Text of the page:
A recovering Lightning McQueen trains with Cruz Ramirez on the beach in Disney/Pixar's "Cars 3."

As Cars 3 opens, the question "Why?" still lingers. The movie does not answer that question, but it does find Pixar backing off of the "let's change everything" approach they took to the previous installment. Cars 3 pretends Cars 2 never happened. That's not an exaggeration. I didn't spot a single reference to anything that occurred in the previous film.

Characters introduced in Cars 2, all those international spies and conspirators, do not return, nor do they receive mention. Cars 3 is basically a Cars 2 that didn't come completely out of left field.

Red race car Lightning McQueen (voiced, as usual, by Owen Wilson) is no longer the hotshot he once was. Now, he's consistently being beaten by young rookies like the cocky Jackson Storm (Armie Hammer). At one such race, trying and failing to keep up with the competition, Lightning crashes. Big time. We jump ahead four months to find the restored protagonist recovering yet despondent. His managers hope to rev up his comeback efforts by getting him to the new high-tech training center built for him by Rusteze's new owner Mr. Sterling (Nathan Fillion), a racing fanatic with high regard for Lightning.

Lightning acclimates himself to the facility with the thoughtful training of Cruz Ramirez (Cristela Alonzo). Eager to get back on the racetrack, though, Lightning embarrasses himself and has Sterling push for his retirement and the start of a new career phase as a highly marketable brand. His new boss agrees to give Lightning one chance to continue racing: he has to win the Florida 500, a victory that the statisticians give him just a 1.6% chance of achieving.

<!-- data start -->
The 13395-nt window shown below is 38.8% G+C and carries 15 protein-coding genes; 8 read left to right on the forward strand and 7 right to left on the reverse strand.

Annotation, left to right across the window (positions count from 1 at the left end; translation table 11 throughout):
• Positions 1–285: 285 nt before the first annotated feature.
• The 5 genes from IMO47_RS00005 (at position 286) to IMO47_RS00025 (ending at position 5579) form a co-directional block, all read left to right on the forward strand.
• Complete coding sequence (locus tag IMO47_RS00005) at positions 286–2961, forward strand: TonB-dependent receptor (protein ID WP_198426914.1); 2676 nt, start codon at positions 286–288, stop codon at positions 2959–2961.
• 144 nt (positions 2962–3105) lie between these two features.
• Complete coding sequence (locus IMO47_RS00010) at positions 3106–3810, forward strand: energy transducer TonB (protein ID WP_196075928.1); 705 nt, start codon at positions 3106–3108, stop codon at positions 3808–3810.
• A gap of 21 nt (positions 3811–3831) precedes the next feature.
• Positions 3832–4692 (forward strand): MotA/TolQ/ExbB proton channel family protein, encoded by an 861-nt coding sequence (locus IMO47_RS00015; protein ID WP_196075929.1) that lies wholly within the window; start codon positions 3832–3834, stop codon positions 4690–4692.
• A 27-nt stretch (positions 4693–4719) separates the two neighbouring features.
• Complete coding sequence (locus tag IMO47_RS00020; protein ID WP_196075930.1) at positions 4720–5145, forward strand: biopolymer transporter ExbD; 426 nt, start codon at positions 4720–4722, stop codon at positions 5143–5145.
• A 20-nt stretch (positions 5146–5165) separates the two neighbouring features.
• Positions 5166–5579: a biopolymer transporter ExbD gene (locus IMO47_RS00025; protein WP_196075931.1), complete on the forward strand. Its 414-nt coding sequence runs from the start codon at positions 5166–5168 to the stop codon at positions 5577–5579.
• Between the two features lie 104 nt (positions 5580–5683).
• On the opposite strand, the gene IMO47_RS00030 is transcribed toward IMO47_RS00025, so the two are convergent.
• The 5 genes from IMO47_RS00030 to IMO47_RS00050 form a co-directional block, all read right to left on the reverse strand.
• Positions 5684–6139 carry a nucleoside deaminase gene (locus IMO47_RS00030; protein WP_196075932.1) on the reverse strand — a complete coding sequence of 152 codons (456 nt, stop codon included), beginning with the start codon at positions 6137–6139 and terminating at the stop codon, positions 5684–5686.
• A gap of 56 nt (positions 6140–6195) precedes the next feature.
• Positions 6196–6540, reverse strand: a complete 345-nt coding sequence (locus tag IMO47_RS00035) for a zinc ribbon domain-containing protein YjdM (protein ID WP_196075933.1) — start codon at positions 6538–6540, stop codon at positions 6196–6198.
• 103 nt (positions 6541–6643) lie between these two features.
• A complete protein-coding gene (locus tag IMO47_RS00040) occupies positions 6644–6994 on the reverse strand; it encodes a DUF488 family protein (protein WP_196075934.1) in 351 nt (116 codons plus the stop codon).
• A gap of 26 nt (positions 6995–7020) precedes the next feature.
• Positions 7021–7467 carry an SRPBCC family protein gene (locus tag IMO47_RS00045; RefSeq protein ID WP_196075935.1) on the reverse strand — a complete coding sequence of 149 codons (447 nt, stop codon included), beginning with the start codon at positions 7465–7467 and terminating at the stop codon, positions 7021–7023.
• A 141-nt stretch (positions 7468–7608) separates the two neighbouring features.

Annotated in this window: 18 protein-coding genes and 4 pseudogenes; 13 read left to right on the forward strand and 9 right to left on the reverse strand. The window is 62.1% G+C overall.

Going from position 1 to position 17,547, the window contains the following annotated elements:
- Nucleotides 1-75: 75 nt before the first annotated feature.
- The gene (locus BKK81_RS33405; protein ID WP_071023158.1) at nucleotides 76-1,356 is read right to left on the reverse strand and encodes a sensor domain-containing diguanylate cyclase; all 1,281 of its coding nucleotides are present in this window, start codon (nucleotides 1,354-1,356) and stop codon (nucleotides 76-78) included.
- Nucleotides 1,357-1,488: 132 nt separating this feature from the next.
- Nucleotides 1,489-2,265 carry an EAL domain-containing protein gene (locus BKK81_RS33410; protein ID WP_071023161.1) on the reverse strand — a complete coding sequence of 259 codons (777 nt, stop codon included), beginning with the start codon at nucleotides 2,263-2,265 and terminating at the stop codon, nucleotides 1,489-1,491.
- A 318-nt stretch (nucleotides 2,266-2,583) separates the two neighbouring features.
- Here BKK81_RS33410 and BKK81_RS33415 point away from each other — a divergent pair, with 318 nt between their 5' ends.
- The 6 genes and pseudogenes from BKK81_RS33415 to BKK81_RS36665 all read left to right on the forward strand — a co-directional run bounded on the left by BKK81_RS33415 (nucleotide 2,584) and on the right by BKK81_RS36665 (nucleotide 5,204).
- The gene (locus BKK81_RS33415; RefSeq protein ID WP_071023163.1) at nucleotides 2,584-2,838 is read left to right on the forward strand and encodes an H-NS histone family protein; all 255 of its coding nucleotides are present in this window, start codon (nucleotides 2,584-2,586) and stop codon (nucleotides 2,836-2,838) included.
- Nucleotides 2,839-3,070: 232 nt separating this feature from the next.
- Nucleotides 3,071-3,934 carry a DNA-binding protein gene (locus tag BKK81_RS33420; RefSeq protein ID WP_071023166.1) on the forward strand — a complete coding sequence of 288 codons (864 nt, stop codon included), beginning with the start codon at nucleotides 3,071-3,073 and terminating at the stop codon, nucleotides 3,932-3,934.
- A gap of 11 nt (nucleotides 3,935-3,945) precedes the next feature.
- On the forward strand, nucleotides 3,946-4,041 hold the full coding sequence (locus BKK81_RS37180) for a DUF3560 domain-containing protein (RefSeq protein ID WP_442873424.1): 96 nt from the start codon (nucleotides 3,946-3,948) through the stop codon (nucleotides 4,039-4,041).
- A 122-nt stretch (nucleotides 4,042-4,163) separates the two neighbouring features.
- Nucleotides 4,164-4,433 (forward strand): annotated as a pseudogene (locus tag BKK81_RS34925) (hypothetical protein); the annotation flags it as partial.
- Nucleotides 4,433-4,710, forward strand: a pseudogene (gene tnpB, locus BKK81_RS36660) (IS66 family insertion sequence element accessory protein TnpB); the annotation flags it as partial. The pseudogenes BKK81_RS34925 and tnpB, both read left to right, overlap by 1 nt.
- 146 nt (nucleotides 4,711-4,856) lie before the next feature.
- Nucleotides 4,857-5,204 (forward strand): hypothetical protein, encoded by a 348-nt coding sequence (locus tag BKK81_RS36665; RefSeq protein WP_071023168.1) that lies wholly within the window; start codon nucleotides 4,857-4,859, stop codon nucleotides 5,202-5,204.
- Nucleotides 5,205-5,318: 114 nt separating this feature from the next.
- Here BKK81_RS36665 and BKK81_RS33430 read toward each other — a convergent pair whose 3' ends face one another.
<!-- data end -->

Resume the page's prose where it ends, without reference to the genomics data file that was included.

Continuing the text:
With Cruz pushing him to excel, Lightning pulls out all the stops to try to be better than ever. There's an incognito demolition derby and a visit to Doc Hudson's old mentor, Smokey (Chris Cooper), who has never before been mentioned.

Working his way back into shape for the Florida 500, Lightning McQueen finds himself competing in a figure 8 race in the country.

Cars 3 is one of Pixar's weakest films. It's not their worst, though. That continues to be Cars 2. Cars 3 at least makes sense as a sequel to the original film.
Most of the Radiator Springs gang is reduced to the periphery. Lightning's bucktoothed tow truck best friend Mater (Larry the Cable Guy) still has a fair number of scenes, though he's decidedly demoted from Cars 2's lead role. Lightning's love interest, blue coupe lawyer Sally (Bonnie Hunt), gets slightly more than a cameo. Doc Hudson, meanwhile, seems to have more screentime than the two put together, moments from his Paul Newman-voiced turn in the original film being recycled as a device to motivate our hero and generate some emotional weight.